Sunday, November 6, 2016

Review: The Locksmith's Daughter

Title: The Locksmith’s Daughter
Author: Karen Brooks
Publisher: 19th September 2016 by  Harlequin Australia, MIRA
Pages: 510 pages
How I Read It: ARC book
Genre: historical/general fiction, Tudor
My Rating: 4.5 cups

Synopsis:

In a world where no one can be trusted and secrets are currency, one woman stands without fear.

Mallory Bright is the only daughter of London’s master locksmith. For her there is no lock too elaborate, no secret too well kept. Sir Francis Walsingham, spymaster and protector of Queen Elizabeth – the last of the Tudor monarchs – and her realm, is quick to realise Mallory’s talent and draws her into his world of intrigue, danger and deception. With her by his side, no scheme in England or abroad is safe from discovery; no plot secure.
But Mallory’s loyalty wavers when she witnesses the execution of three Jesuit priests, a punishment that doesn’t fit their crime. When Mallory discovers the identity of a Catholic spy and a conspiracy that threatens the kingdom, she has to make a choice – between her country and her heart.
Mallory, however, carries her own dark secrets and is about to learn those being kept from her – secrets that could destroy those she loves.
Once Sir Francis’s greatest asset, Mallory is fast becoming his worst threat … and everyone knows there’s only one way Sir Francis deals with those.


My Thoughts


WOW! What a story! I am a lover of historical fiction and this is gripping reading. ‘The Locksmith's Daughter’ is a first-person narrative and straight away you are drawn into this turbulent Tudor period. The story is most engaging with factual detail, action, drama and romance all perfectly melded together.

The writing is comprehensive and most compelling. My one slight problem (and removal of just half a star), is that at times it was long winded. I wanted to move on with the action and wanted more of what was happening; however, you cannot deny that is was very well researched - steeped in detail, rich in facts. So much so, that some scenes are very confronting and graphic with how people were treated in the infamous Tower of London.

“It was even easier to commit atrocities when they were enacted in the name of justice; when you believed you were working for the good of the realm, for the security of the sovereign and your people. It was easy when you didn’t see the consequences and others performed the retribution for you. It was easy to be ruthless when you ceased to think of those convicted as human, and saw them as enemies.”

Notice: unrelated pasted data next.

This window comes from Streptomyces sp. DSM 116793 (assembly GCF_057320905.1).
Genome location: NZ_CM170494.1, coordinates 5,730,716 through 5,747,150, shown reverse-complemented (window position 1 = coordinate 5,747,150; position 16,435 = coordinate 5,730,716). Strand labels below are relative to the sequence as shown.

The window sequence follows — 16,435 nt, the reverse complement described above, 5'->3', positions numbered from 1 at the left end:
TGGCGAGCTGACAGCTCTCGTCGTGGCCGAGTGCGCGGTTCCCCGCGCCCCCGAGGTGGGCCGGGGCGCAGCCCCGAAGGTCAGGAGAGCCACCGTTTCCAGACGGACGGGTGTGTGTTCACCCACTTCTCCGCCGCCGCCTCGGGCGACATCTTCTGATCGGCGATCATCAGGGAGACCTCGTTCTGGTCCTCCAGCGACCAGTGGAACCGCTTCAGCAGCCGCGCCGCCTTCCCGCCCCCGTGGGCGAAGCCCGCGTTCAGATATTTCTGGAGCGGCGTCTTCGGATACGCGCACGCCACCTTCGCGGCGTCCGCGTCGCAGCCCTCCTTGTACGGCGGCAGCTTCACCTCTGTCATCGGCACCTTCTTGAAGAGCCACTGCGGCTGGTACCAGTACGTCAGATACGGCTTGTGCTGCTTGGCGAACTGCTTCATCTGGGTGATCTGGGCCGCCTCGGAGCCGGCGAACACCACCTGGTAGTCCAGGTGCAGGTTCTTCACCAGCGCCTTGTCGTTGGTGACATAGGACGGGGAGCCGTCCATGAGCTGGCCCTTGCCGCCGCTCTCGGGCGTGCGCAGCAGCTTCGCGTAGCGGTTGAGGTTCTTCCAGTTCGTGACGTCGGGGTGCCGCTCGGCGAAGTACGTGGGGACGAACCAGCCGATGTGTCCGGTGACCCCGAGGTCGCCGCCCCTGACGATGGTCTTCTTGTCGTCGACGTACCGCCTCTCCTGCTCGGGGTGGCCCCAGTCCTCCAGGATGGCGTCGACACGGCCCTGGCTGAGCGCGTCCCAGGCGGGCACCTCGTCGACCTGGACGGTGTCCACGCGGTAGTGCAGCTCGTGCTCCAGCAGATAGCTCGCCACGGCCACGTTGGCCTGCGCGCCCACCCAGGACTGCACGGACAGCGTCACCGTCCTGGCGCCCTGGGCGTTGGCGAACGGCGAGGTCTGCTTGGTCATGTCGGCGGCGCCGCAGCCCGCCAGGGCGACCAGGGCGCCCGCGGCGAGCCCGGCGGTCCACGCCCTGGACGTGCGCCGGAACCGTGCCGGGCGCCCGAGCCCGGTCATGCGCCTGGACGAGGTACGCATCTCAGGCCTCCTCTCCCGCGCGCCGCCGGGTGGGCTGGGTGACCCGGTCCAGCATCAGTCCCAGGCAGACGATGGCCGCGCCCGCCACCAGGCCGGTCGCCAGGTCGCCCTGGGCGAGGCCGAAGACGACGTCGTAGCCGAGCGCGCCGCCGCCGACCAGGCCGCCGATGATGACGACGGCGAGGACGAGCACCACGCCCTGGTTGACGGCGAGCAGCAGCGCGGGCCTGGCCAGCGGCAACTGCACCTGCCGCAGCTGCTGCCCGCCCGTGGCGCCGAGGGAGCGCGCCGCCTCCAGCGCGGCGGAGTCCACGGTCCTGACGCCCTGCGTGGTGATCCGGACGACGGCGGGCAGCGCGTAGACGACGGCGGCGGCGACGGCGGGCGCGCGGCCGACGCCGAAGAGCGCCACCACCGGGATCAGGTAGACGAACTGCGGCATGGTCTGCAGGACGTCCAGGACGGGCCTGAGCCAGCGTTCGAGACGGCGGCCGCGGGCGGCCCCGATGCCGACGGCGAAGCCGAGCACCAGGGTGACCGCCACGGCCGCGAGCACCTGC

You will make strong connections with many characters, as you lose yourself in Elizabethan England and the fascinating world of locks and spies! What the lead character Mallory endured, will indeed confront you, but nothing will stop you from turning those pages. The array of secondary players are just as inviting - from her father Gideon, friend Caleb, to the infallible Lord Nathaniel - just to name a few.

“I was my father’s daughter. When I was with Papa, the hours became a solace, the workshop a refuge from the vexation my mere presence aroused in my mother.”

I feel that Brooks has perfectly portrayed the frightening Tudor England, in her settings and descriptions. There are subtle twists and turns, to downright cry out loud moments! With a fabulous female protagonist set against (or with?) the Queen’s own spymaster, Walsingham, you will quickly get caught up in this gripping espionage thriller.

“I want us to find the lock so we may open this chest of Catholic worms.’ He stared at me. ‘Who better to help us find the right lock than a locksmith’s daughter?”




This review is based on a complimentary copy from the publisher and provided through NetGalley in exchange for an honest review. The quoted material may have changed in the final release

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